Is it Safe or Hard on Knees to Wear Ankle Weights While Rebounding?

Rebounding involves the use of a small trampoline.

Rebounding involves the use of a small trampoline.

Rebounding is a form of aerobics that involves doing exercises on a small trampoline. Rebounding is designed to be easy on the joints, especially the knees. Although using ankle weights may not drastically increase the impact on your knees, it can lead to other forms of injury, and there are alternatives you can explore to burn more calories. You should talk to your doctor before modifying any part of your exercise routine to make sure it is safe.

Rebounding Basics

Rebounding is a form of aerobics that was invented over 50 years ago. It involves performing many basic exercise movements on a small trampoline, usually in a group setting. One research study that found that the cardiovascular benefits from rebounding were similar to those from exercising on a treadmill. However, because rebounding is considered to be a "low-impact" form of exercise, with much of the impact is absorbed by the trampoline, it may help prevent injuries to joints, making it an effective form of exercise with a lower risk of injury to joints.

Ankle Weights

Working out with ankle weights involves wrapping a weighted band around your ankle. These weights force your legs to support more weight, which can increase strength and muscle tone, Fit Day notes. One of the advantages of ankle weights is that they are designed to be naturally incorporated into any workout routine, so they can be worn while rebounding without requiring you to modify your workout. Fit Day recommends them for people who have recently suffered lower body injuries and are trying to begin a new exercise regimen.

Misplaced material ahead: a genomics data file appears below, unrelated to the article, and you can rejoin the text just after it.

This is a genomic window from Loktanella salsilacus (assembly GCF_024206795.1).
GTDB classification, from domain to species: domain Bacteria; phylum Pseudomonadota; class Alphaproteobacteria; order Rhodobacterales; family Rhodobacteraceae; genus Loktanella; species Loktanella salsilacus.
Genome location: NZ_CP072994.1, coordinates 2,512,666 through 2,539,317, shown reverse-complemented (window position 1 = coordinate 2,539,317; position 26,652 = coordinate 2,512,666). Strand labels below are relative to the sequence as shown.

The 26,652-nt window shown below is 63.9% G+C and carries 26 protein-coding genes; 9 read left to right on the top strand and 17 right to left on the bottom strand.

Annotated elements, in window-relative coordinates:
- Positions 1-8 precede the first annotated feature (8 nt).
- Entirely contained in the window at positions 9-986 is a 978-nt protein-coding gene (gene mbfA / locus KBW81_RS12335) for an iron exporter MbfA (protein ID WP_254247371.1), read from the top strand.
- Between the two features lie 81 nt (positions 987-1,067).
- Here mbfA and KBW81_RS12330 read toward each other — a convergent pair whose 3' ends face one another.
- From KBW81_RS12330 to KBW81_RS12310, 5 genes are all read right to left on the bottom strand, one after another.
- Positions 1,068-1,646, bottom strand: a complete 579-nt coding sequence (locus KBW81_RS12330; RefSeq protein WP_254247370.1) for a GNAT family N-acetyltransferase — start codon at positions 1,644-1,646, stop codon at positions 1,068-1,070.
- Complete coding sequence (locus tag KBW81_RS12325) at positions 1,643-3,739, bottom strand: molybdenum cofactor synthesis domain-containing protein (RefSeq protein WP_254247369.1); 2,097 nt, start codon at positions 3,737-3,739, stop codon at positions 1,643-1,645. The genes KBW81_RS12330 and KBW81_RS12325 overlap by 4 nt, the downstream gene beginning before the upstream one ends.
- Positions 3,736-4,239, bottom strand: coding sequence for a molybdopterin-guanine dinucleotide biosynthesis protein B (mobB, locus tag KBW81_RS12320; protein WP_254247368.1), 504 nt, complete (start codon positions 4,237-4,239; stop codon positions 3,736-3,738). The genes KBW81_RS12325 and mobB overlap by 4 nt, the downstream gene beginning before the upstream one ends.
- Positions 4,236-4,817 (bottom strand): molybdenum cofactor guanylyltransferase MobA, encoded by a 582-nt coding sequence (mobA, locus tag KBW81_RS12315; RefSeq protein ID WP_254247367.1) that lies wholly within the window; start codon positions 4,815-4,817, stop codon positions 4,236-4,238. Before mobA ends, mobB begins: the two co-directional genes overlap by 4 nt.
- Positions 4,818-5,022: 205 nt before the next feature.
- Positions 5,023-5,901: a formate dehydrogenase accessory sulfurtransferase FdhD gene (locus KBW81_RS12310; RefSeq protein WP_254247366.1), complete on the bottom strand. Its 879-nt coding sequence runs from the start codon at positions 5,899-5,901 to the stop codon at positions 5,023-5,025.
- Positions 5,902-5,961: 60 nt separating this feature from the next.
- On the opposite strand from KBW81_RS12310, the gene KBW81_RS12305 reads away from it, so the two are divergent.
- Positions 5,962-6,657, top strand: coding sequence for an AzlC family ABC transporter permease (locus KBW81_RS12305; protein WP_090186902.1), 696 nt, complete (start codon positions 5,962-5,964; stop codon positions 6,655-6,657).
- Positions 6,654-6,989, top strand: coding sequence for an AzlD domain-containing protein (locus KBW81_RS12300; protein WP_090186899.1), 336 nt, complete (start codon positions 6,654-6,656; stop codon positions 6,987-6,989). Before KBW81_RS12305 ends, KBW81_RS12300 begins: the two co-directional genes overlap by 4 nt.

Safety

One of the main benefits of rebounding is that it helps to minimize the risk of overuse injuries to the lower body. However, as Dr. Laskowski at the Mayo Clinic website notes, ankle weights can increase the risk of leg muscle strain and ankle injury. While these weights are not noted to directly impact the knees, the resulting fatigue may cause your body mechanics to change during your routine to compensate for the additional weight. In addition, Dr. Gabe Mirkin notes that using ankle weights will strengthen your quadriceps without a corresponding increase in hamstring strength, which can also lead to leg injuries.

Alternatives

Dr. Gabe Mirkin recommends keeping weight training separate from aerobic activities, such as rebounding. The main advantage of wearing these weights while rebounding is that they will cause your muscles to tire more quickly, but there are other ways to give your muscles more of a workout. Simply doing the exercises more quickly or going for longer periods of time will increase the intensity of the exercise without increasing your risk of injury. If you are interested in increasing leg strength, Dr. Laskowski recommends other options, such as doing exercises with resistance tubing.

 

About the Author

Adam Cloe has been published in various scientific journals, including the "Journal of Biochemistry." He is currently a pathology resident at the University of Chicago. Cloe holds a Bachelor of Arts in biochemistry from Boston University, a M.D. from the University of Chicago and a Ph.D. in pathology from the University of Chicago.

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